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The forecasting performance of implied volatility from live cattle options contracts: Implications for agribusiness risk management


  • Mark R. Manfredo

    (Morrison School of Agribusiness and Resource Management, Arizona State University, East 7001 E. Williams Field Rd., Wanner Hall, Mesa, AZ 85212. E-mail:

  • Dwight R. Sanders

    (Department of Agribusiness Economics, Southern Illinois University, Mail code 4410, Carbondale, IL 62901-4410. E-mail:


This research examines the forecasting performance of implied volatility derived from nearby live cattle options contracts in predicting 1-week volatility of nearby live cattle futures prices. Forecast evaluation is conducted from the perspective of an agribusiness risk manager. The methodology employed avoids overlapping forecast horizons and focuses on forecast errors, minimizing interpretive issues. Results suggest that implied volatility is a biased and inefficient forecast of 1-week nearby live cattle futures price volatility. However, implied volatility encompasses all information provided by a time series alternative, and it has improved as a forecast over time. These findings provide insight to agribusiness risk managers on how to adjust for bias and inefficiency of implied volatility, and provide insight into their information content. [JEL|EconLit citations: Q130, Q140, G130.] © 2004 Wiley Periodicals, Inc. Agribusiness 20: 217-230, 2004.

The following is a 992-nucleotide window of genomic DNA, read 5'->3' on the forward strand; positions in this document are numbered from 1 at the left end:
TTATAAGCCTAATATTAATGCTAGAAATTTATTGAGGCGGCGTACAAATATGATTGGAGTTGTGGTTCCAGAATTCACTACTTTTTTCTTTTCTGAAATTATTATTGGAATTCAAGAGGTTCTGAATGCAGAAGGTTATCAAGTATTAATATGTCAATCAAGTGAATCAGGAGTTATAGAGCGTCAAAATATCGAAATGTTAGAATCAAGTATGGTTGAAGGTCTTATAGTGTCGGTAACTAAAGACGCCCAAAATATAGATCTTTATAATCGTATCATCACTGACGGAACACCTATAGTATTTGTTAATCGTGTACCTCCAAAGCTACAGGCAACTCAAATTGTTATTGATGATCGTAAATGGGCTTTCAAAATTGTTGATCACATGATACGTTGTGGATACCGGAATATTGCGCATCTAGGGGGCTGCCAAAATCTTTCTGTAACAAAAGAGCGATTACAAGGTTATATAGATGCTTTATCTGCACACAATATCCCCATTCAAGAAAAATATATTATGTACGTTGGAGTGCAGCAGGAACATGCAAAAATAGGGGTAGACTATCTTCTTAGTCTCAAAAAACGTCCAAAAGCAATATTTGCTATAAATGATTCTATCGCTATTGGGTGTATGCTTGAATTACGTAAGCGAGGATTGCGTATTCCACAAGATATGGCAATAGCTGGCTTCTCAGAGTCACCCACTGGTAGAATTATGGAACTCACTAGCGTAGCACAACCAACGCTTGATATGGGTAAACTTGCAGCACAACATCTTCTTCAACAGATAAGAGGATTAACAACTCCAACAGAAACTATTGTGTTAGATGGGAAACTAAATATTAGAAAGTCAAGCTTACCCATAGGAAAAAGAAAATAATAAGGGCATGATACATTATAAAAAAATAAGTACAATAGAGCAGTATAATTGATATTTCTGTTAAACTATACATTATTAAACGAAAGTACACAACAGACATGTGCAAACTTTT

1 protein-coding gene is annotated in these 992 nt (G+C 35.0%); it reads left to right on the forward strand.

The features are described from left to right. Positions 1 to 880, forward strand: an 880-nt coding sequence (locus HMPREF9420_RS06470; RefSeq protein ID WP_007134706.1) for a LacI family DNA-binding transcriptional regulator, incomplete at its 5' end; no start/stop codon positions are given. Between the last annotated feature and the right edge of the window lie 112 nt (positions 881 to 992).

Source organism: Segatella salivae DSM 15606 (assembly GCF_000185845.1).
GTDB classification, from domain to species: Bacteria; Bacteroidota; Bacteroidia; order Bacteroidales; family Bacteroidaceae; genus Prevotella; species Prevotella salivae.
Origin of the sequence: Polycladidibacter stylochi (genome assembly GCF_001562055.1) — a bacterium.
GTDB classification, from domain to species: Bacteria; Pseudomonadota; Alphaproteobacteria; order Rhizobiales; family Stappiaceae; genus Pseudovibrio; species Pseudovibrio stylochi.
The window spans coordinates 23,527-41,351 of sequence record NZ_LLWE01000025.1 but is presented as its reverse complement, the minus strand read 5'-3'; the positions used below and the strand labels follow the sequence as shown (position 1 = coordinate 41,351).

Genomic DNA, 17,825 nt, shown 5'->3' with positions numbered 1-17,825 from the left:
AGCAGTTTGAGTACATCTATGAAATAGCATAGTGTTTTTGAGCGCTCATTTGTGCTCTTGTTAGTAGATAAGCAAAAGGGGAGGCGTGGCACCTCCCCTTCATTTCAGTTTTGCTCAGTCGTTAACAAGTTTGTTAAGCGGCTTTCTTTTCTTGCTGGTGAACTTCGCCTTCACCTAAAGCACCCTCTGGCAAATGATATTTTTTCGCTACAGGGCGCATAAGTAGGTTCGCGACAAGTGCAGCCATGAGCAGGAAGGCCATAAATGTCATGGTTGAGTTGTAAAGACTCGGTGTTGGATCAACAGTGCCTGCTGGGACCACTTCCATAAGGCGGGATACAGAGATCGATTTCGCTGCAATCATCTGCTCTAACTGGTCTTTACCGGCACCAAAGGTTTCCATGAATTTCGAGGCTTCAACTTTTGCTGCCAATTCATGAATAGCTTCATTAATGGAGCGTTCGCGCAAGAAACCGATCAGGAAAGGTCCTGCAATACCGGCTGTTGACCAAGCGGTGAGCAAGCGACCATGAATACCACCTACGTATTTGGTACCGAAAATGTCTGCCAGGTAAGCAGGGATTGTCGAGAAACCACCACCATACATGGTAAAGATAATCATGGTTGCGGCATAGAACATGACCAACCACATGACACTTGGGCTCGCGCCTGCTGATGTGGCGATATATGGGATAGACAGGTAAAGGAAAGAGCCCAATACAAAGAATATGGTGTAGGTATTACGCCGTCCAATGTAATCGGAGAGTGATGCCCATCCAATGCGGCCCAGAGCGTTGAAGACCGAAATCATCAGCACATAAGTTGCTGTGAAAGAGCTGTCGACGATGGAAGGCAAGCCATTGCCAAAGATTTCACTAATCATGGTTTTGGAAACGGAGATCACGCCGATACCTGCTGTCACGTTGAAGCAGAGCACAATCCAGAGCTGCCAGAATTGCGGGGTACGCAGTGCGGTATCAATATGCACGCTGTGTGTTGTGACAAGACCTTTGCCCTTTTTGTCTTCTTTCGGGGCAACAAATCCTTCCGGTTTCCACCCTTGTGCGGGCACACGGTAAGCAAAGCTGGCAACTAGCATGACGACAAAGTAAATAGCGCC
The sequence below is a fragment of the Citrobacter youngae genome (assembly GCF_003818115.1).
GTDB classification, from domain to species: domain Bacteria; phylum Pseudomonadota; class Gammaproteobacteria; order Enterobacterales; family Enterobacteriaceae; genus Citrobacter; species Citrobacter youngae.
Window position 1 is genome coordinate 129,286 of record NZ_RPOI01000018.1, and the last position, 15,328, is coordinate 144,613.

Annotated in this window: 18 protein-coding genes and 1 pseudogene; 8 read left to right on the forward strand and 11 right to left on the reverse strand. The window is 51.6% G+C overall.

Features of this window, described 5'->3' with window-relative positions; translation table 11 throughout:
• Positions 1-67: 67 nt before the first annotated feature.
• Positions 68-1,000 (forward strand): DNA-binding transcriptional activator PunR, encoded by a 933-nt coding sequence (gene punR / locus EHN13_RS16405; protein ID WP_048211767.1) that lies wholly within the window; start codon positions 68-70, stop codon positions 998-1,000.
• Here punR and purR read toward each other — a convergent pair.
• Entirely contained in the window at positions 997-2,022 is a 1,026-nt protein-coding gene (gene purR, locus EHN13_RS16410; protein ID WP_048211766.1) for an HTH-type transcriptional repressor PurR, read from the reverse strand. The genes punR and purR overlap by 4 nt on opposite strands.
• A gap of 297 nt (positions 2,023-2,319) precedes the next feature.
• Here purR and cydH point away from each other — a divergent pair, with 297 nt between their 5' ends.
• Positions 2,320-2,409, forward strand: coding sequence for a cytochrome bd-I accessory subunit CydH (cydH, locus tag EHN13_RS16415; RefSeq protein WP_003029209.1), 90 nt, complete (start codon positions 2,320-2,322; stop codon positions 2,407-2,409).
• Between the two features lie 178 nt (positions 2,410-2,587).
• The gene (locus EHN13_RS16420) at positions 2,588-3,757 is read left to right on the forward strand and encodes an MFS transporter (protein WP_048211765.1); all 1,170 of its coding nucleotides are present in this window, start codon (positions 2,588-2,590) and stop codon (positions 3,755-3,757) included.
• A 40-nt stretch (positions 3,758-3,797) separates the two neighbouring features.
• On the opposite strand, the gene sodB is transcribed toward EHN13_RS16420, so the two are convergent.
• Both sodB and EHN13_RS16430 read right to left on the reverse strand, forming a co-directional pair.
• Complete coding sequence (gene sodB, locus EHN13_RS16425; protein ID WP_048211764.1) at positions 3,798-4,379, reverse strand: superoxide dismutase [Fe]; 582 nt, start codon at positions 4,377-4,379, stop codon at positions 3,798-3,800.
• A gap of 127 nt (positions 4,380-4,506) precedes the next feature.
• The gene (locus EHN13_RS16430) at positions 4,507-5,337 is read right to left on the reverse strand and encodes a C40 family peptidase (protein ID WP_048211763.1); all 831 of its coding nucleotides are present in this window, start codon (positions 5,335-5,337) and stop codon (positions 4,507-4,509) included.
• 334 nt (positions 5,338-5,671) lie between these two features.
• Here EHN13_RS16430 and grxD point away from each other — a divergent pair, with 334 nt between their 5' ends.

Suggested Citation

  • Mark R. Manfredo & Dwight R. Sanders, 2004. "The forecasting performance of implied volatility from live cattle options contracts: Implications for agribusiness risk management," Agribusiness, John Wiley & Sons, Ltd., vol. 20(2), pages 217-230.
  • Handle: RePEc:wly:agribz:v:20:y:2004:i:2:p:217-230 DOI: 10.1002/agr.20003

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    References listed on IDEAS

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    Cited by:

    1. Viteva, Svetlana & Veld-Merkoulova, Yulia V. & Campbell, Kevin, 2014. "The forecasting accuracy of implied volatility from ECX carbon options," Energy Economics, Elsevier, vol. 45(C), pages 475-484.

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